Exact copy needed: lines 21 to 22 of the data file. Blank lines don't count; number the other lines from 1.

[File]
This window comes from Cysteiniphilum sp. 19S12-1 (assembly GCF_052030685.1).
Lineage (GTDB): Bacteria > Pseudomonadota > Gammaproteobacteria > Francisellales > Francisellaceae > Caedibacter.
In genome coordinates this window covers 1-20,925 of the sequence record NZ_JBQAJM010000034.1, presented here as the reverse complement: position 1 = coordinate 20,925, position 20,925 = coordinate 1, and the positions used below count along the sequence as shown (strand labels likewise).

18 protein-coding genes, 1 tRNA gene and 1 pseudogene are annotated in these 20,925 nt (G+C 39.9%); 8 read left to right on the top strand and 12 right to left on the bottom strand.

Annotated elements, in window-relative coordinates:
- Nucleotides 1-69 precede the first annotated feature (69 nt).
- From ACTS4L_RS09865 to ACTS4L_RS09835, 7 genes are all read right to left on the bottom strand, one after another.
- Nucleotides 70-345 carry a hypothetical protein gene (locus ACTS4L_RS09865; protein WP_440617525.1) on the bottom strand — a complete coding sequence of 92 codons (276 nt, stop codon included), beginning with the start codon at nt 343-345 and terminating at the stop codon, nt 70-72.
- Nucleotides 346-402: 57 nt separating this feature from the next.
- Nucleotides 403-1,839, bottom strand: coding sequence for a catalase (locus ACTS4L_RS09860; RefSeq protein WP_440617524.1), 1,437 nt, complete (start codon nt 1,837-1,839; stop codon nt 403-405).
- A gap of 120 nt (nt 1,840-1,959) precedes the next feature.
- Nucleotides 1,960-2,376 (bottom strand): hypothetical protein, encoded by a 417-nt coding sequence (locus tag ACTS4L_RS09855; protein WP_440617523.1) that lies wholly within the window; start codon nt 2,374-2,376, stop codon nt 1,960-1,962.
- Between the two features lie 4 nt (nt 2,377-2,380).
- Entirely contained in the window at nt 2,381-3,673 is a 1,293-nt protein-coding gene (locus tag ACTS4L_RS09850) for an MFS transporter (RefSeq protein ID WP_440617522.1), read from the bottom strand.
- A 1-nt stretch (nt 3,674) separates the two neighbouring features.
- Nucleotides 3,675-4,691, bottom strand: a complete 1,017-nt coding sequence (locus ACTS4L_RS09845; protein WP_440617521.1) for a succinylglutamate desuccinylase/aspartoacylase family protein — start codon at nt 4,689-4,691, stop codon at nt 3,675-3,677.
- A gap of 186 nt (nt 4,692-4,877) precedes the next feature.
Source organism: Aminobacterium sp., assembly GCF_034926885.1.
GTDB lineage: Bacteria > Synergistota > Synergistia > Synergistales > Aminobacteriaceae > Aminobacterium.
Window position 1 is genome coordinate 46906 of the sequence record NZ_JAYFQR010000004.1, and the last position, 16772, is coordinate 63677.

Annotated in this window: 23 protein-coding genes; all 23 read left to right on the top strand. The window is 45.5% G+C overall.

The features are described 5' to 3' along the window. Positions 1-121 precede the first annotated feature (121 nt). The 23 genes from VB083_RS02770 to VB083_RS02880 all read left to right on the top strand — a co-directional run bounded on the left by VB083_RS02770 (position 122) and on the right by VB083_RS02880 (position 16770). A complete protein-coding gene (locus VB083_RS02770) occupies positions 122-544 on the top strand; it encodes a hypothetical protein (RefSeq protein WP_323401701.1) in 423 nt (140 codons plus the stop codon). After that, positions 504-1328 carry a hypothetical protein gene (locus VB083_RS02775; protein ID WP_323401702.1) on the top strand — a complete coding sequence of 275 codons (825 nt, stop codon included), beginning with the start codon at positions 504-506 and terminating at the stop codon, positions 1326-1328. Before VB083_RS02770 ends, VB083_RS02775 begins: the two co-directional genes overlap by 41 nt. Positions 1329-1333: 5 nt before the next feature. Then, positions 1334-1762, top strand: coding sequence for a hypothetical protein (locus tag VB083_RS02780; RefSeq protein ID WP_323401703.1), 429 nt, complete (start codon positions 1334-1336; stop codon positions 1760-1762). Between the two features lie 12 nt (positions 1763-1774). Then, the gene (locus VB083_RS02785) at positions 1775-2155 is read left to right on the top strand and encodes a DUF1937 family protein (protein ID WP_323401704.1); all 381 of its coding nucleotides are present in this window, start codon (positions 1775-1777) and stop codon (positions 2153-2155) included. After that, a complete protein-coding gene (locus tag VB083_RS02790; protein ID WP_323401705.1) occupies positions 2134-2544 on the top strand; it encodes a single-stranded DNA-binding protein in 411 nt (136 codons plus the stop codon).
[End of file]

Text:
Annotated in this window: 23 protein-coding genes; all 23 read left to right on the top strand. The window is 45.5% G+C overall.

The features are described 5' to 3' along the window. Positions 1-121 precede the first annotated feature (121 nt). The 23 genes from VB083_RS02770 to VB083_RS02880 all read left to right on the top strand — a co-directional run bounded on the left by VB083_RS02770 (position 122) and on the right by VB083_RS02880 (position 16770). A complete protein-coding gene (locus VB083_RS02770) occupies positions 122-544 on the top strand; it encodes a hypothetical protein (RefSeq protein WP_323401701.1) in 423 nt (140 codons plus the stop codon). After that, positions 504-1328 carry a hypothetical protein gene (locus VB083_RS02775; protein ID WP_323401702.1) on the top strand — a complete coding sequence of 275 codons (825 nt, stop codon included), beginning with the start codon at positions 504-506 and terminating at the stop codon, positions 1326-1328. Before VB083_RS02770 ends, VB083_RS02775 begins: the two co-directional genes overlap by 41 nt. Positions 1329-1333: 5 nt before the next feature. Then, positions 1334-1762, top strand: coding sequence for a hypothetical protein (locus tag VB083_RS02780; RefSeq protein ID WP_323401703.1), 429 nt, complete (start codon positions 1334-1336; stop codon positions 1760-1762). Between the two features lie 12 nt (positions 1763-1774). Then, the gene (locus VB083_RS02785) at positions 1775-2155 is read left to right on the top strand and encodes a DUF1937 family protein (protein ID WP_323401704.1); all 381 of its coding nucleotides are present in this window, start codon (positions 1775-1777) and stop codon (positions 2153-2155) included. After that, a complete protein-coding gene (locus tag VB083_RS02790; protein ID WP_323401705.1) occupies positions 2134-2544 on the top strand; it encodes a single-stranded DNA-binding protein in 411 nt (136 codons plus the stop codon).